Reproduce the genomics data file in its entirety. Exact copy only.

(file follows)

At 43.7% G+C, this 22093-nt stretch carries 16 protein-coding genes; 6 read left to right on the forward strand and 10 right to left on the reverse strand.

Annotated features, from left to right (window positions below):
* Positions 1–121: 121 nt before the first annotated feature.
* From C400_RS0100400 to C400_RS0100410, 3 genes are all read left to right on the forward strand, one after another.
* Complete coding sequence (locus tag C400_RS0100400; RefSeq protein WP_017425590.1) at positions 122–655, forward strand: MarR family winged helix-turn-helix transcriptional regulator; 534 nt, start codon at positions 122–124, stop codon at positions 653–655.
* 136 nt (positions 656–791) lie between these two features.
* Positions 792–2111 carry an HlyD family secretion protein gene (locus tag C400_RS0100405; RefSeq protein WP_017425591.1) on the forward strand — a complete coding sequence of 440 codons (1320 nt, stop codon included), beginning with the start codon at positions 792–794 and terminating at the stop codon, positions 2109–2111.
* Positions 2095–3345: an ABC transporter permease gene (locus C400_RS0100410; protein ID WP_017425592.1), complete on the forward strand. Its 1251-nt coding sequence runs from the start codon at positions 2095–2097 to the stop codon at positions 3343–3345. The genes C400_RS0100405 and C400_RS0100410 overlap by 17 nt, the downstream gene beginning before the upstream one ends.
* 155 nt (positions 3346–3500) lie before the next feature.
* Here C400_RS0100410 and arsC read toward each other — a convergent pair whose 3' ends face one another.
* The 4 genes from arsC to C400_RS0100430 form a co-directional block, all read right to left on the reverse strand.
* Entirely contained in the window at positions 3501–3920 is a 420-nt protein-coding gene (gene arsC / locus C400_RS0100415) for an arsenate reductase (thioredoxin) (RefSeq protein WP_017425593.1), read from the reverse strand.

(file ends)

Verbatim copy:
At 43.7% G+C, this 22093-nt stretch carries 16 protein-coding genes; 6 read left to right on the forward strand and 10 right to left on the reverse strand.

Annotated features, from left to right (window positions below):
* Positions 1–121: 121 nt before the first annotated feature.
* From C400_RS0100400 to C400_RS0100410, 3 genes are all read left to right on the forward strand, one after another.
* Complete coding sequence (locus tag C400_RS0100400; RefSeq protein WP_017425590.1) at positions 122–655, forward strand: MarR family winged helix-turn-helix transcriptional regulator; 534 nt, start codon at positions 122–124, stop codon at positions 653–655.
* 136 nt (positions 656–791) lie between these two features.
* Positions 792–2111 carry an HlyD family secretion protein gene (locus tag C400_RS0100405; RefSeq protein WP_017425591.1) on the forward strand — a complete coding sequence of 440 codons (1320 nt, stop codon included), beginning with the start codon at positions 792–794 and terminating at the stop codon, positions 2109–2111.
* Positions 2095–3345: an ABC transporter permease gene (locus C400_RS0100410; protein ID WP_017425592.1), complete on the forward strand. Its 1251-nt coding sequence runs from the start codon at positions 2095–2097 to the stop codon at positions 3343–3345. The genes C400_RS0100405 and C400_RS0100410 overlap by 17 nt, the downstream gene beginning before the upstream one ends.
* 155 nt (positions 3346–3500) lie before the next feature.
* Here C400_RS0100410 and arsC read toward each other — a convergent pair whose 3' ends face one another.
* The 4 genes from arsC to C400_RS0100430 form a co-directional block, all read right to left on the reverse strand.
* Entirely contained in the window at positions 3501–3920 is a 420-nt protein-coding gene (gene arsC / locus C400_RS0100415) for an arsenate reductase (thioredoxin) (RefSeq protein WP_017425593.1), read from the reverse strand.